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Netflix’s ‘On My Block’ shows a different side to the inner city

Many TV shows present the same bleak image of inner-city life: police sirens, housing projects, gangs. But that’s changing with Netflix’s “On My Block,” which premieres March 16.

“Every time a show or movie talks about gangs, it loves to show the violent parts,” says Jason Genao, 21, who stars in the half-hour dramedy. “For me, gangs are like stores and restaurants. It’s just something there where I live [in Jersey City].”

“Everyone in this show minus maybe two people were of color, and that’s so rare,” says Genao, who’s Dominican (his character, Ruby, is Mexican). “[Growing up] I wondered if it was even possible for me to be an actor, because I don’t look like people I saw onscreen. I hope ‘On My Block’ shows people who don’t believe these sort of opportunities exist for them do exist.”

‘Every time a show or movie talks about gangs, it loves to show the violent parts. For me, gangs are like stores and restaurants. It’s just something there where I live.’

Ruby isn’t in a gang but his friend Cesar (Diego Tinoco) is. Since it’s a family legacy for Cesar, scenes with gangs are interspersed with the those about the teens’ home lives. The show’s co-creator Eddie Gonzalez says, “I’m not trying to glorify gangs by any means — I’m saying it is nuanced and there is more to [gang life] than someone just banging for the sake of it. You see that in the relationship with Cesar and his brother, Oscar.”

Gonzalez, 49, who co-created the show with Lauren Iungerich (“Awkward”) and Jeremy Haft (“Empire”), based on his own experience. He was born in Compton, Calif., grew up in nearby Lynwood, and comes from a large Mexican family — 7 siblings and 117 first cousins.

“Lauren wanted to do something on the inner city, but she needed to team up with people who know that space,” he says. “The moment we [started talking] we felt this connection, because even though I grew up in a dangerous neighborhood, Jeremy, Lauren and I had these same aspirations. We all wanted this kind of John Hughes existence.”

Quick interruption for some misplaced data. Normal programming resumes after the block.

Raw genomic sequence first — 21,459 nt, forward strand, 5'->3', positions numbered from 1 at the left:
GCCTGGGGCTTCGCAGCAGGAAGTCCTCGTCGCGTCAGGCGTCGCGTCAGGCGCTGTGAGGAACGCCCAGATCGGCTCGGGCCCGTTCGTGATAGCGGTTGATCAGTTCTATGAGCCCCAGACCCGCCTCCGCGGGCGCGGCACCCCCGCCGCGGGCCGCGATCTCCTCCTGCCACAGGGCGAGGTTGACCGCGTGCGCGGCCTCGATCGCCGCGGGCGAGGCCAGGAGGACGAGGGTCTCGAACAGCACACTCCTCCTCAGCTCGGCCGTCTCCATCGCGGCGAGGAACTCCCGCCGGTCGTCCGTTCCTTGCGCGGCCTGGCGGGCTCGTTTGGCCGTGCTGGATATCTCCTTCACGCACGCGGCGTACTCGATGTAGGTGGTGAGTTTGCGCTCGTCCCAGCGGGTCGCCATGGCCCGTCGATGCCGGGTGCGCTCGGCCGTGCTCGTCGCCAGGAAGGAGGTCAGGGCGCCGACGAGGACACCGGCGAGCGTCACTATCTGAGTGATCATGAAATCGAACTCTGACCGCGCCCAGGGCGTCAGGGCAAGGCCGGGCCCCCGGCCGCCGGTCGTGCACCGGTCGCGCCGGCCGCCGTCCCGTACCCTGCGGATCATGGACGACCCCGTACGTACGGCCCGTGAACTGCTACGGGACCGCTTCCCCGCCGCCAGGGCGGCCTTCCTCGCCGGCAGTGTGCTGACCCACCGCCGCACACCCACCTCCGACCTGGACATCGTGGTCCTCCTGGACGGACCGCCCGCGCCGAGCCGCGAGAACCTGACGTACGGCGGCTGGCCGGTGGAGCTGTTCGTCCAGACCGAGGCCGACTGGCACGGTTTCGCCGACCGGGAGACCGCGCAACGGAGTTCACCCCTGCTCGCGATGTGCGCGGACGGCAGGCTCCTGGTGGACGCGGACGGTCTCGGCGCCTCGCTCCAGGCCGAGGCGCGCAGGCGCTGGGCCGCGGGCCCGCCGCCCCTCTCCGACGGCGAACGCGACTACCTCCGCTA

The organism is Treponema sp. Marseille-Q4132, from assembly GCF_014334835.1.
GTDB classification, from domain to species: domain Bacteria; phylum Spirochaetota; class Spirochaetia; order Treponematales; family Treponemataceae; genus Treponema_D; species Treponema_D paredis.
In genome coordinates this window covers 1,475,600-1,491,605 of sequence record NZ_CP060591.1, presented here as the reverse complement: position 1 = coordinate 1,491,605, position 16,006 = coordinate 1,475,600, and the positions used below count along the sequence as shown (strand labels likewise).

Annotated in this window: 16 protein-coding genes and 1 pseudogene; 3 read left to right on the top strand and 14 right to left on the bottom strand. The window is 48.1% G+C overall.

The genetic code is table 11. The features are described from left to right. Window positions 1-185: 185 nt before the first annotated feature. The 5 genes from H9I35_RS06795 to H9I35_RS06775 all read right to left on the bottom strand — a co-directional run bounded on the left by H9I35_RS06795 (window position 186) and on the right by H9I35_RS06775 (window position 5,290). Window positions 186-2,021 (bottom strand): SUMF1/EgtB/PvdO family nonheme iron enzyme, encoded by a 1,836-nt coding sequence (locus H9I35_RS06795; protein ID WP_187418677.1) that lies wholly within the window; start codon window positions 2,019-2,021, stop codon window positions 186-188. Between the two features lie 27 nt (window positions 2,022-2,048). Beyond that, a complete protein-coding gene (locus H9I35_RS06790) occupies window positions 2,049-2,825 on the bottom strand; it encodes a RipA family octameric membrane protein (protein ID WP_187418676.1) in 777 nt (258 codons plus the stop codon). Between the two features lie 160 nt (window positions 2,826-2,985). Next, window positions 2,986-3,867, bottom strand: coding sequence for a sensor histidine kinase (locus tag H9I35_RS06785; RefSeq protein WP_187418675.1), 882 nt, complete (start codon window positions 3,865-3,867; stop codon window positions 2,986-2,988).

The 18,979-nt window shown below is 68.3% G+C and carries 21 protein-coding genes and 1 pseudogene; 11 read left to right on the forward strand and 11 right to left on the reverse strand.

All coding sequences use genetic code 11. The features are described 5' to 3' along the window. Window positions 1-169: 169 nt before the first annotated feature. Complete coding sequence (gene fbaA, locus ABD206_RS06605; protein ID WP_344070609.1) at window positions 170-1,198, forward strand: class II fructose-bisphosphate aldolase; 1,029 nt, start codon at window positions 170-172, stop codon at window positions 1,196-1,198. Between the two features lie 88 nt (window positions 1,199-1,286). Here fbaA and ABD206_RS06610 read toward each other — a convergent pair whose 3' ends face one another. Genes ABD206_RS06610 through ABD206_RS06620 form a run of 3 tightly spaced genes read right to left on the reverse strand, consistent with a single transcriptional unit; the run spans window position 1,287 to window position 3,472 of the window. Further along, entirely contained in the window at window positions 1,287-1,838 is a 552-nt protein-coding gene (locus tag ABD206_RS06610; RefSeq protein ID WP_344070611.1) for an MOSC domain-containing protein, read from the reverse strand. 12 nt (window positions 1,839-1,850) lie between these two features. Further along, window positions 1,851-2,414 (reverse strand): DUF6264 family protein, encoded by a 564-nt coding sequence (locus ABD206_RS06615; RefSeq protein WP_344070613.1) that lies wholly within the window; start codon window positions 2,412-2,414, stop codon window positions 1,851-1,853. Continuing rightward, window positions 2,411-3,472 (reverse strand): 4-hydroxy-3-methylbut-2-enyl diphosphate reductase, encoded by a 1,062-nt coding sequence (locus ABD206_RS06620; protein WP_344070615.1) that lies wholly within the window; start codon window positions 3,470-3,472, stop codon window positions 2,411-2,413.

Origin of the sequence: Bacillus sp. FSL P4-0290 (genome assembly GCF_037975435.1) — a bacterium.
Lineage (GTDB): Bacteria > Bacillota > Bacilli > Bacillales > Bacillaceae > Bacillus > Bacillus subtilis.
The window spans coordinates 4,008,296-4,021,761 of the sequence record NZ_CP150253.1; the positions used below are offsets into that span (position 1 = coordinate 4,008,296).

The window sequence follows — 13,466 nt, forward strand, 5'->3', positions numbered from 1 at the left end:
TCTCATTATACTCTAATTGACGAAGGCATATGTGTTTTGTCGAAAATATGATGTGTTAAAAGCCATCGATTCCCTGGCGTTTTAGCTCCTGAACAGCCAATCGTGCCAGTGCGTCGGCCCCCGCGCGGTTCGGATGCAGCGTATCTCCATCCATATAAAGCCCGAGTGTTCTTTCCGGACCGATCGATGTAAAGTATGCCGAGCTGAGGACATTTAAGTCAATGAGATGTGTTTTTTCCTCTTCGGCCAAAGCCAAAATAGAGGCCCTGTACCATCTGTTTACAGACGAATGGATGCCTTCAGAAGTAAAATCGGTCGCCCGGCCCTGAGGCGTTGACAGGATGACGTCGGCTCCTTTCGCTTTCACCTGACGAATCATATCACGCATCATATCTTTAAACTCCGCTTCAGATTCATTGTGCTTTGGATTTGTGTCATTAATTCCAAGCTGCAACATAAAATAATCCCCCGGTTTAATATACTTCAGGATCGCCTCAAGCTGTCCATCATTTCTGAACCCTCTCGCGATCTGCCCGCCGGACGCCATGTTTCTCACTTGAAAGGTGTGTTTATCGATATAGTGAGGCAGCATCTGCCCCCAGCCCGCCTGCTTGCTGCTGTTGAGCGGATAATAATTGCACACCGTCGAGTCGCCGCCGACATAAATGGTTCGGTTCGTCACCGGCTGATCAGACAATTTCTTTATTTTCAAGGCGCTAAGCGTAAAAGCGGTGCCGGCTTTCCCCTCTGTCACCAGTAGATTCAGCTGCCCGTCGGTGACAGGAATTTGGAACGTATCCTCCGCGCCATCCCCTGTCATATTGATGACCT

Gonzalez says in addition to his own life and John Hughes films such as “Sixteen Candles” (1984), another major inspiration was 1985’s “The Goonies.”

“These kids share a common thread that a kid in Kentucky can relate to, a kid in Florida, a kid Seattle. I’d love for kids in the inner city to go, ‘they got it right.’ But if it’s connecting with other kids and adults, that’s great, too. I want 30 and 40 year-olds to connect to it. [It has] universal themes.”

To make the dynamic between the friends feel genuine, Genao says the core cast members shared an Airbnb for the duration of the production shoot in Burbank. “We were living together for 2 weeks before the show even started and as it filmed, so [our friendship] was authentic.”

“The thing about growing up in neighborhoods [like Freeridge] is there’s this tendency to go, ‘Oh, we’re victims,’ says Gonzalez. “We don’t need to be saved, we just need to be heard. Our show is hopeful; it’s bright. Growing up, I was enjoying high school much like Lauren and Jeremy. We all wanted the same things — to fit in, to be popular.”

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